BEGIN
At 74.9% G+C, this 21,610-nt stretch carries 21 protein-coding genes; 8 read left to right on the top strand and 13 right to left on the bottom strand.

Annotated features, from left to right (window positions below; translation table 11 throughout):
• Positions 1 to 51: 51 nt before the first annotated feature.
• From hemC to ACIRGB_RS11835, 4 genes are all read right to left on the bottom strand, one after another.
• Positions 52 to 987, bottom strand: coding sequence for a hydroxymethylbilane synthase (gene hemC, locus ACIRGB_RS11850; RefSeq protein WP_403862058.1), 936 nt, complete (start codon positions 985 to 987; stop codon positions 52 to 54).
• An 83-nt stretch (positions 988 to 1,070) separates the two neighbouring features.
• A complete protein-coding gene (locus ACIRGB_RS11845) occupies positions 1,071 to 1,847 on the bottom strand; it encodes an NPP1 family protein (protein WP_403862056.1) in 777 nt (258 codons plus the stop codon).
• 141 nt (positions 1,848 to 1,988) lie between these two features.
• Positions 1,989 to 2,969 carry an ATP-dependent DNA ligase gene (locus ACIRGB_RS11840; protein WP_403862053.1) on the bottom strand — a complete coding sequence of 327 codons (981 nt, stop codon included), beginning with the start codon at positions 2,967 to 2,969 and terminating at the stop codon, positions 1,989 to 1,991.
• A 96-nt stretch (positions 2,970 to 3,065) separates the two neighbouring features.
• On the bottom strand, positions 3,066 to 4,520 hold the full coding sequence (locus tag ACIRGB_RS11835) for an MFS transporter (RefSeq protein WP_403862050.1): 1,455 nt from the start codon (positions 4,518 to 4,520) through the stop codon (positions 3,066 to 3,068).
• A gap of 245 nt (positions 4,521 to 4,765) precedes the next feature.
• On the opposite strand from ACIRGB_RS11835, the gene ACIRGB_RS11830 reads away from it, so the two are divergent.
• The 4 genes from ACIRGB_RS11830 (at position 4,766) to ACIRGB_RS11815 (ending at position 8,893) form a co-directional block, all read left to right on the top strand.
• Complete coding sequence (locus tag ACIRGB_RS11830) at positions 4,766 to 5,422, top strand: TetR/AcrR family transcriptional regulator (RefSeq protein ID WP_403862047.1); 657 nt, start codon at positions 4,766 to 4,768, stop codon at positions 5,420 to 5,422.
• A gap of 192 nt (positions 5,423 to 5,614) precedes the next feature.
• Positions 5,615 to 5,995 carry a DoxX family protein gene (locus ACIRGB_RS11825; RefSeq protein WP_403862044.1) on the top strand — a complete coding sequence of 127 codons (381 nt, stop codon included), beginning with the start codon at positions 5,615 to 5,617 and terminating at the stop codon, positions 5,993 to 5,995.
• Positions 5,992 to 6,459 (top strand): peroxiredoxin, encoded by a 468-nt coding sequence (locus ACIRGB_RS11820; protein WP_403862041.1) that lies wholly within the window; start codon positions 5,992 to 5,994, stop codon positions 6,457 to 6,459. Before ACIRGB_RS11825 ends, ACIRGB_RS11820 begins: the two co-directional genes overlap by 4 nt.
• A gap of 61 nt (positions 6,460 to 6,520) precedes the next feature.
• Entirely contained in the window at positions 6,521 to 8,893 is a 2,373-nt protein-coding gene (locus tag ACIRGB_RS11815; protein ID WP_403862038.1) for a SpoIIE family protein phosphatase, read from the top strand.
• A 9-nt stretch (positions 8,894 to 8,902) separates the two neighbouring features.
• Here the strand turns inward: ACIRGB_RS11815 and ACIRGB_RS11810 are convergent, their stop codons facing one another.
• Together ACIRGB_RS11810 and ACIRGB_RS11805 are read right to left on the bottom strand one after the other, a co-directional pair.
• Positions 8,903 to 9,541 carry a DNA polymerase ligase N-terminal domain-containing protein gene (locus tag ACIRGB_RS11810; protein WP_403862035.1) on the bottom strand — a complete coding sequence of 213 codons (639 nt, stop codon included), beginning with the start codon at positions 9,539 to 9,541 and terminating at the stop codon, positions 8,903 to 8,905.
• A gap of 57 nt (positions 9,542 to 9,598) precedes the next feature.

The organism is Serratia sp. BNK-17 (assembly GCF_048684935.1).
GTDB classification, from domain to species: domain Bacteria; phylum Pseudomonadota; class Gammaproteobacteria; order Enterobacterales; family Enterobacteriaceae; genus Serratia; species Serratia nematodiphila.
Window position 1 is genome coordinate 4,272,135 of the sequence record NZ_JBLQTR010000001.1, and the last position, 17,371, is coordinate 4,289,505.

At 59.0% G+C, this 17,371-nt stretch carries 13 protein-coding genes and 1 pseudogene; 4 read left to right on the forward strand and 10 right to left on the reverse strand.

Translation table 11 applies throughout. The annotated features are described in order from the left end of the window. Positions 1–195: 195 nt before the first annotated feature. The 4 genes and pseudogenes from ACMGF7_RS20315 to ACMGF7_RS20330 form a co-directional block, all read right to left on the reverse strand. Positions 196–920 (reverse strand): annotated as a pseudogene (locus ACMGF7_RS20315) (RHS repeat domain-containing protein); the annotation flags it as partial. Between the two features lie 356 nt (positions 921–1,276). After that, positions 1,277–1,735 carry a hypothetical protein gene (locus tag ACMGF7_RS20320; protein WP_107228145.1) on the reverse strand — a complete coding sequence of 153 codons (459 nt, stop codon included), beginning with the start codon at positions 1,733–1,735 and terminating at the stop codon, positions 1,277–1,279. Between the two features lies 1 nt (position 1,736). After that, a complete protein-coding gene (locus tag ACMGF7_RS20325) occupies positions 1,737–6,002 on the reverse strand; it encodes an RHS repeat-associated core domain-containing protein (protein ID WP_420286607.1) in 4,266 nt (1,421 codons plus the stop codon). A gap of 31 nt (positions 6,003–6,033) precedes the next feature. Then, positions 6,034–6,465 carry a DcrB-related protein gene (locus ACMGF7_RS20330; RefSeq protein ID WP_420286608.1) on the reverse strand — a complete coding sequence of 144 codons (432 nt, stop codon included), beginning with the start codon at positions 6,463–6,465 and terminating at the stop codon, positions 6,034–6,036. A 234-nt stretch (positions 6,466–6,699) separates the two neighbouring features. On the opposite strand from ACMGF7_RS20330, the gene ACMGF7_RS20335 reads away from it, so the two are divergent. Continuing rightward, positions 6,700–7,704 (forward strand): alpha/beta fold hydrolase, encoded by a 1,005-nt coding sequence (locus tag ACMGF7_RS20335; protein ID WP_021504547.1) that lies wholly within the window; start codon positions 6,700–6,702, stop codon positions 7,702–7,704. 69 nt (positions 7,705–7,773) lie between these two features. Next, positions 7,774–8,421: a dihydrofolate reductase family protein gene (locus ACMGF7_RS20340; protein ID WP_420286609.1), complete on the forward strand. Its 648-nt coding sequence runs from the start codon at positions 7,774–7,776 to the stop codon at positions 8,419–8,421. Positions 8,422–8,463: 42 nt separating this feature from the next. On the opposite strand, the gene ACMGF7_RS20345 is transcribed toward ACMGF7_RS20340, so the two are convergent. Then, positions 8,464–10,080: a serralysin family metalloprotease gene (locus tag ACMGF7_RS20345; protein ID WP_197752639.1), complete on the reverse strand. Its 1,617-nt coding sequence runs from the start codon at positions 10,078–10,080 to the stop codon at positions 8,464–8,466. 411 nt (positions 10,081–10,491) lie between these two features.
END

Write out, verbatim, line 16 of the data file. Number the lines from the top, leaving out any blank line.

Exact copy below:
• A gap of 192 nt (positions 5,423 to 5,614) precedes the next feature.